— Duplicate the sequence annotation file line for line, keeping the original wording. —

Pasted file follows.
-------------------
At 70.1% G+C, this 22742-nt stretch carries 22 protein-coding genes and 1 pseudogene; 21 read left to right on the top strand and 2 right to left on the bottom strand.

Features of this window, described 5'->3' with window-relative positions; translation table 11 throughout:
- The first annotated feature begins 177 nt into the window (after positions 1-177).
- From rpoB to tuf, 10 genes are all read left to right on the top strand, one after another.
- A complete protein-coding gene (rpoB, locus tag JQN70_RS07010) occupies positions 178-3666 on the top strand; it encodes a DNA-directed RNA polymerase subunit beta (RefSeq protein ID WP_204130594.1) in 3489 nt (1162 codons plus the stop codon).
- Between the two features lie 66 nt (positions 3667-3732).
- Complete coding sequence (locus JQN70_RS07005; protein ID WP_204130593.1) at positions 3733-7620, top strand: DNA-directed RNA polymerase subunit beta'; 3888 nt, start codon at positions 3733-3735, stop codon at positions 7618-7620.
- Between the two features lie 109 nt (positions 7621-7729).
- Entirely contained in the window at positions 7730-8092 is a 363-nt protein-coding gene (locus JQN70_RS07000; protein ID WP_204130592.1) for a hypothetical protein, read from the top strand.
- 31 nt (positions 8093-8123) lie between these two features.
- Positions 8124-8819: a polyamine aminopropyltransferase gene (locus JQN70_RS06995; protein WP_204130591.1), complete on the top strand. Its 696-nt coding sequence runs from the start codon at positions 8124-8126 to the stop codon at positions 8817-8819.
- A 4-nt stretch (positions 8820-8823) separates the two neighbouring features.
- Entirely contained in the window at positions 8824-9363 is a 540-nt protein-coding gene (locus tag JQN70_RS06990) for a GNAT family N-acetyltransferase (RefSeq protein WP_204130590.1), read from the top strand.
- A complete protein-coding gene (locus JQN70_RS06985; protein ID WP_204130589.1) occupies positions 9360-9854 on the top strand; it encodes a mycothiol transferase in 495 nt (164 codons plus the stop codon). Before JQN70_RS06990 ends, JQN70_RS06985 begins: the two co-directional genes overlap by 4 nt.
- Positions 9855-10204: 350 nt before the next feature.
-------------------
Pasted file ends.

At 70.1% G+C, this 22742-nt stretch carries 22 protein-coding genes and 1 pseudogene; 21 read left to right on the top strand and 2 right to left on the bottom strand.

Features of this window, described 5'->3' with window-relative positions; translation table 11 throughout:
- The first annotated feature begins 177 nt into the window (after positions 1-177).
- From rpoB to tuf, 10 genes are all read left to right on the top strand, one after another.
- A complete protein-coding gene (rpoB, locus tag JQN70_RS07010) occupies positions 178-3666 on the top strand; it encodes a DNA-directed RNA polymerase subunit beta (RefSeq protein ID WP_204130594.1) in 3489 nt (1162 codons plus the stop codon).
- Between the two features lie 66 nt (positions 3667-3732).
- Complete coding sequence (locus JQN70_RS07005; protein ID WP_204130593.1) at positions 3733-7620, top strand: DNA-directed RNA polymerase subunit beta'; 3888 nt, start codon at positions 3733-3735, stop codon at positions 7618-7620.
- Between the two features lie 109 nt (positions 7621-7729).
- Entirely contained in the window at positions 7730-8092 is a 363-nt protein-coding gene (locus JQN70_RS07000; protein ID WP_204130592.1) for a hypothetical protein, read from the top strand.
- 31 nt (positions 8093-8123) lie between these two features.
- Positions 8124-8819: a polyamine aminopropyltransferase gene (locus JQN70_RS06995; protein WP_204130591.1), complete on the top strand. Its 696-nt coding sequence runs from the start codon at positions 8124-8126 to the stop codon at positions 8817-8819.
- A 4-nt stretch (positions 8820-8823) separates the two neighbouring features.
- Entirely contained in the window at positions 8824-9363 is a 540-nt protein-coding gene (locus tag JQN70_RS06990) for a GNAT family N-acetyltransferase (RefSeq protein WP_204130590.1), read from the top strand.
- A complete protein-coding gene (locus JQN70_RS06985; protein ID WP_204130589.1) occupies positions 9360-9854 on the top strand; it encodes a mycothiol transferase in 495 nt (164 codons plus the stop codon). Before JQN70_RS06990 ends, JQN70_RS06985 begins: the two co-directional genes overlap by 4 nt.
- Positions 9855-10204: 350 nt before the next feature.